0:16:50.5 Mike Vacanti: Well, and especially, you have to look at your individual situation, right? What are you doing right now, you’re doing a… Like on the content front, you’re doing, call it five different things, and those five things are leading to your businesses growing. So if you’re in a good place and you’re seeing growth, then it’s really like… Then why add something that you don’t wanna do. It’s like I can only do an hour of Zone 2 cardio or I could make two clips, it’s like, well, everything’s going how I want it to go, why would I do that?
0:17:19.3 Jordan Syatt: Exactly, yeah, yeah, that’s a good point.
0:17:20.8 Mike Vacanti: You need to ask yourself what outcome you want, when…
0:17:24.3 Jordan Syatt: Yeah.
0:17:25.0 Mike Vacanti: For, speaking for me personally, I’m very close to capacity where I feel good with one-on-one online coaching clients. So the motivation to go make a lot of content from a business perspective, outside, we’re banging weeklies here, we don’t miss weeks, we might even do two this week, who knows, but for my own content, it’s not happening because there’s no business upside for me, there’s no scalable revenue, there’s no product, there’s nothing like… If I would make it if I wanted to for fun but when you… Yeah, it depends what’s on the back end.
0:18:02.0 Jordan Syatt: Before we had reached this point though, like we were grinding and spending way more time making content. Five years ago, it would have been no question for me, it’s like, “Oh yeah, I’m gonna do these three podcasts for now, then I’m gonna edit each one, and I’m gonna get 20 total clips for Instagram over the course of the next week.” Absolutely.
0:18:20.3 Mike Vacanti: Yeah, and that’s where it’s just, you’re in a different place in your business and you’re in a different place in your life.
0:18:28.8 Jordan Syatt: And it’s pretty cool though, ’cause now I re-post clips from a couple of years ago on a consistent basis, like I just have 50 clips, that, 50 banger clips, really good ones that I can just re-post over and over and over and over again, and they always will do well.
0:18:47.4 Mike Vacanti: And the majority of English speakers in the world, have not stumbled across those pieces of content.
0:18:52.0 Jordan Syatt: Yeah, exactly.
0:18:52.7 Mike Vacanti: So it doesn’t matter that it’s four years old, if it hits, it hits and like…
0:18:57.8 Jordan Syatt: Right.
0:18:58.9 Mike Vacanti: And like you taught me, people hear an idea once, they don’t internalize it.
0:19:05.1 Jordan Syatt: They need to hear it over and over and over… Yeah.
0:19:05.2 Mike Vacanti: And people need it, dozens of time to… Yeah, yeah. Okay, so what do you think is the… You just talked about your build-up. Let’s start at the top of the pyramid. What is the best, in terms of how much micro-content it creates, and maybe even from an enjoyability perspective, I guess, what are the options and how do you rank them?
0:19:32.5 Jordan Syatt: In terms of…
0:19:34.2 Mike Vacanti: For the long-form piece. So I guess the option… And what should it look like? It needs to be… When Gary told me to do Equals and Alternatives, the reason he had me do that is because there’s an infinite number of foods to review, so it requires no thought, there’s no like, I’m not gonna do the video today because I can’t think of what to make, it’s very easy, same thing with The AskGaryVee Show, it’s like people always have questions, you just sit down and you answer the questions. It’s from an adherence perspective, to relate it to a fitness coaching client, it’s very easy to adhere to, and also something that produces a lot of micro-content. You got a daily vlog which I have no interest in doing, but for people who do… That really… You didn’t like vlogging either, I liked it more than you, but at this point in my life, I’m not interested whatsoever. But that really works. People do, if you can educate plus be entertaining in a vlog, look at the… But vlogging has such a short lifespan because it is non-stop and takes over your personal life as well.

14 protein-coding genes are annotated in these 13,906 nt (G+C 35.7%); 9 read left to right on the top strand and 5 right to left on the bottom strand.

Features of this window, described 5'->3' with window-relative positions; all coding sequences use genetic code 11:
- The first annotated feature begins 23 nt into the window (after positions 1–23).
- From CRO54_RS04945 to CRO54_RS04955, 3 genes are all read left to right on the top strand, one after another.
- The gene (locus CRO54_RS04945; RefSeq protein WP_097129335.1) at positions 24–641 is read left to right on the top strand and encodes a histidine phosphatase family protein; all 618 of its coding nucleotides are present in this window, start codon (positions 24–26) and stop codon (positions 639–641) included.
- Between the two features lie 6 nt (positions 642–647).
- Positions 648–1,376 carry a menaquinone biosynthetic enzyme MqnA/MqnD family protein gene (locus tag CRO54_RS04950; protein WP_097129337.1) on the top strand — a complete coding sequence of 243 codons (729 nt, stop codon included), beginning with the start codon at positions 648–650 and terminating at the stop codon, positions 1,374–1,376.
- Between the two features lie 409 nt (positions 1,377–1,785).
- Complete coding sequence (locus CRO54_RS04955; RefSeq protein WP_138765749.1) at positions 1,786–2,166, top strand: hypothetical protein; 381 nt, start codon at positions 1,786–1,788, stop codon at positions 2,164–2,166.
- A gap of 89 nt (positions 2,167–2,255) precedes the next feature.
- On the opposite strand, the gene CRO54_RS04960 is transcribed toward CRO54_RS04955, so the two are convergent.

0:20:43.5 Jordan Syatt: There are a number of reasons that I don’t like vlogging. Here’s the thing, in order to… It depends on how you wanna be seen, and what you want your business to do. If you want to be a… To run a profitable fitness business, there are some people who do really well with vlogging, but if you look at their content, they’re usually doing crazy shit, everything is about just doing… Like they’re clickbait headlines, and it’s like they’re living a life that isn’t normal in order to entertain you. And if you wanna be a fitness professional, I think that it makes more sense to be educational than entertaining, and you can incorporate both, and that’s why I wear wigs and fake cigarettes and all that stuff in my content, but it’s not the majority of my content, the majority of my content is educational.
0:21:39.4 Jordan Syatt: And vlogging, I think, inherently forces you to try and be more entertaining than educational, and I think that often… Well, it can over the long term, if you’re one of the lucky ones to build a huge audience based off of just your life and your vlog, which I think is much harder to do, I don’t think that has as much staying power as educational content. For example, I don’t see people going back to a vlog I made four years ago and checking that out and being super interested in it. But a video that I made four years ago on how to count your calories or how many calories you need for fat loss, people will always go to that and no matter what. It’s like it has more staying power than vlogging. And vlogging, I think, honestly, takes more time and effort. I think vlogging takes takes way more time and effort and probably more money in order to actually make a video that’s worthwhile that people really… And to create a stream of content that people will continually be interested in, I feel like educational content is much easier to do and has more staying power.